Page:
La Merenda Salad (Italy) Arugula, pine nuts, strawberries and aged Gorgonzola with balsamic vinaigretteGood stuff, and well worth making a reservation. The place, though obscure and out-of-the-way, looking more like a garage from the outside, was lively and packed on Thursday night. So we ate and drank (my 2005 Chateau Grande Cassagne "G.S.", Costières de Nîmes, France, was okay; Helen's Spanish 2005 Maximo Tempranillo was better), and exchanged news. They told me more about Ben and Becca's travels or travel plans while I filled them in on the interview process. They got some laughs as I described my feelings of being on the edge of finally getting out of school and out of this sort of formal "extended adolescence" that being in school partially reduces me to, with the additional description of my related horror of finding more strands of white in my hair and lines around my eyes. It may have only been some six years ago that I was still being mistaken for a high school student, but the years – not the mileage – finally seem to be catching up, some.
Roasted Squash Ravioli (Italy) Handmade walnut ravioli stuffed with locally grown squash, nutmeg, gorgonzola, and crushed amaretti cookies tossed in sage and browned butter topped with parmesan cheese
Lumpia Shanghai (China) Cigar-thin eggrolls filled with pork, cabbage, and ginger, fried to a crisp and served with a sweet chili dipping sauce
Massaman Chicken Curry (Thailand) Thai curry with coconut milk, chicken, peas, carrots, potatoes, lemongrass and cinnamon served with a side of rice
Empanadas (Colombia) Savory fried pastry stuffed with seasoned braised pork and potatoes
Rushing Waters Trout (Wisconsin) Sautéed and served with shallots, Swiss chard, garlic and potatoes topped with browned butter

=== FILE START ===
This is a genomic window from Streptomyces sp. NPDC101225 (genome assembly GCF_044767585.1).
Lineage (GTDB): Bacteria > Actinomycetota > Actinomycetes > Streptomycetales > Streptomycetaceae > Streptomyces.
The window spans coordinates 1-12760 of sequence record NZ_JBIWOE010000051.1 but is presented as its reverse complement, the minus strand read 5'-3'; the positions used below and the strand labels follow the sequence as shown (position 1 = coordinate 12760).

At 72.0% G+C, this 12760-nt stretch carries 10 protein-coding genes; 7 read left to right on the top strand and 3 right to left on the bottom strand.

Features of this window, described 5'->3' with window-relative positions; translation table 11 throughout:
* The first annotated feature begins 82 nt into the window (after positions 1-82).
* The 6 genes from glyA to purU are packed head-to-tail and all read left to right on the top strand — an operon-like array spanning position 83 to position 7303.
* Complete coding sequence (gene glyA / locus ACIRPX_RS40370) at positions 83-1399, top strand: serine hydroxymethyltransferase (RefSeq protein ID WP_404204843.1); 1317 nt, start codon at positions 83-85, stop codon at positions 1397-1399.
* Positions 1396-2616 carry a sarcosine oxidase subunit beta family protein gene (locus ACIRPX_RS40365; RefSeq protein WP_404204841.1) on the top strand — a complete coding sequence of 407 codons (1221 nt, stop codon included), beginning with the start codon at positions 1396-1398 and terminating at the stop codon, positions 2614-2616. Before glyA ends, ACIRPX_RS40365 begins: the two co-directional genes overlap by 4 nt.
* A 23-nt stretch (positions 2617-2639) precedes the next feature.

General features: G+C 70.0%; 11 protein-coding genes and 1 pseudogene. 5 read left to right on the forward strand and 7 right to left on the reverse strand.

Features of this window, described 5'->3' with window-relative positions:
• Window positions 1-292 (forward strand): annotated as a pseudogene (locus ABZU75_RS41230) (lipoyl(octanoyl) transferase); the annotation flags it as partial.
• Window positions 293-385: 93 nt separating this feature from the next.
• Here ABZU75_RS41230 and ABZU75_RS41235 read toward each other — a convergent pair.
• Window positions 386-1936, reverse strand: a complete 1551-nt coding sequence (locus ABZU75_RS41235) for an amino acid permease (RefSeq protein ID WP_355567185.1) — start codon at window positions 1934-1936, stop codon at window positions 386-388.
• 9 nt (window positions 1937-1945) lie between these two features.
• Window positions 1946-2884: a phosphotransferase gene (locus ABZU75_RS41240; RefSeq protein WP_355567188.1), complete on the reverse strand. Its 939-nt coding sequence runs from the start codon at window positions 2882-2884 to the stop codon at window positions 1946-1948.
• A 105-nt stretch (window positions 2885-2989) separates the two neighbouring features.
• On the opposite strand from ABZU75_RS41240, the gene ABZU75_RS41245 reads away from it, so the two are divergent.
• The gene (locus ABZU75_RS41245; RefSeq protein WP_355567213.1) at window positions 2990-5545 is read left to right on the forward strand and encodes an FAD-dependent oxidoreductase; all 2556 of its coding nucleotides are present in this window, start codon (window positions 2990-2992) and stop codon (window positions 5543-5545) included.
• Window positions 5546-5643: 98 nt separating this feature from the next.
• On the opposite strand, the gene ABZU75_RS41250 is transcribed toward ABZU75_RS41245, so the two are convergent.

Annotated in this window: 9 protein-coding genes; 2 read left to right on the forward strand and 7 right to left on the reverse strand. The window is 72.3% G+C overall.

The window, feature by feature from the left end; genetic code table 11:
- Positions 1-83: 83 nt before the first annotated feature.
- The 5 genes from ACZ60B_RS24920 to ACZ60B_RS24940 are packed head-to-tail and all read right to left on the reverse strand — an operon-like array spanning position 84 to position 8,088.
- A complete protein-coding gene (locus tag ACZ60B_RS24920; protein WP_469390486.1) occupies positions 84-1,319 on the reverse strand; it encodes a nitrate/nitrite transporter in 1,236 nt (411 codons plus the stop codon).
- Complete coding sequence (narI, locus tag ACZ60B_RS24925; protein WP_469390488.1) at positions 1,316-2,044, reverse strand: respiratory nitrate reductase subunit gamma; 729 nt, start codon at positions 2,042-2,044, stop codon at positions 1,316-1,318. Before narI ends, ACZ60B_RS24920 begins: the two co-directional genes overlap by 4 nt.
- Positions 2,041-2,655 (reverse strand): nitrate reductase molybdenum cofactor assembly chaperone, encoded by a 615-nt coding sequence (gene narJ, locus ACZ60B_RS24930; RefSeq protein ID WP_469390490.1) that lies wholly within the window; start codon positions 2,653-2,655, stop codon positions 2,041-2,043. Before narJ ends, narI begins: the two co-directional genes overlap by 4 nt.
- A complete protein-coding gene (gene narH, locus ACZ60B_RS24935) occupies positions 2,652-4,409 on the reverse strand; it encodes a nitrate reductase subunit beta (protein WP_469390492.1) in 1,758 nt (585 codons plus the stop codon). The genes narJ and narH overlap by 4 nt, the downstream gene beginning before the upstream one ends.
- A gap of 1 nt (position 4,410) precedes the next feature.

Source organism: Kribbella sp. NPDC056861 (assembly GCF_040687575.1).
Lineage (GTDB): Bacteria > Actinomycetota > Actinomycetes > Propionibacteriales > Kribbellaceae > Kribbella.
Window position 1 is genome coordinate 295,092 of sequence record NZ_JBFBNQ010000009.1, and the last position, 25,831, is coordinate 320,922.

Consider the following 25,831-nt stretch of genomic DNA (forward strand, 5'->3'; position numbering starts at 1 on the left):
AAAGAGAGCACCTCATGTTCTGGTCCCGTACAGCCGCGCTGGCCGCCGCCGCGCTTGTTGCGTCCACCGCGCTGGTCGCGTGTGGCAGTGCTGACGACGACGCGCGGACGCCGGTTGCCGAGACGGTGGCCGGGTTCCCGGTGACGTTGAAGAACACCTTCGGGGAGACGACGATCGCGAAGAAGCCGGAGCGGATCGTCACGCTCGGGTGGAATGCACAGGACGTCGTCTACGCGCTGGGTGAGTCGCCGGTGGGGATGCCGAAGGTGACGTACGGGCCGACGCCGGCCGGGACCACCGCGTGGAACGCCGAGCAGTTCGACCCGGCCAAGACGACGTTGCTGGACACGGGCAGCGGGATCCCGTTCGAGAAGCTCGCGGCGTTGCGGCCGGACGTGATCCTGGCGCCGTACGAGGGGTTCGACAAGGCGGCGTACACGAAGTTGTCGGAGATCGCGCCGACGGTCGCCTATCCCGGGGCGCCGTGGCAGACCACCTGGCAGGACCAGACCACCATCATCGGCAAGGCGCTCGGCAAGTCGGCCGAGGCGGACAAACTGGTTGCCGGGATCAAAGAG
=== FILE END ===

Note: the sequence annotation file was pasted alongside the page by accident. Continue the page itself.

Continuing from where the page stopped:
Argentinian Style Beef (Argentina) Grilled beef tenderloin marinated in chimichurri sauce, served over mashed sweet plantains with crushed walnuts
Fides got going on Thursday as well, before I met Bill and Helen, and it was interesting to see the increasing diversity of the students showing up for this grad student Lectio Divina-sort of reading and prayer group: Law, Business, English, and Philosophy as well as Theology now being represented. We decided to read the Gospel of John this semester and it was interesting to read the Prologue with another group of eyes, since I've spent so much time with it over the last few years in just our theological circle. That's been outrageously fruitful, of course, especially in the circle of the Seminar on the Jewish Roots of Christian Mysticism, but to hear the meditations on this passage – what I consider the most radical and important piece of human literature, ever – by people coming from different professional or personal angles was refreshing.
Fr. Kurz's thoughts on thinking of it in light of the Spiritual Exercise's meditation on the Incarnation was particularly striking to me: it got me thinking that the principle task of Jesus, his ultimate achievement, was to truly and simply be human. That is, that all of the human race, symbolized in Adam, have never fully succeeded in being human; that in grasping to be God and in the systemic corruption of what sin and evil does to us, we have never seen a fully-actualized human being until Jesus. For the first time I thought of the kenosis, the "self-emptying" of Christ (described famously in Philippians 2) simply as the normal and proper human response to God, as not a distinctively divine act or process of Christ; not the emptying of the divine in order to become human, but as what is ultimately the normal human act in light of existence with God. That humanity is so messed up that it took the Incarnation – God become human in Jesus – to actually pull that off for the first time in history, well, that's just part of the crappy side of our story. But it was the first time I saw kenosis as purely an act of authentic humanity, and that was cool to see.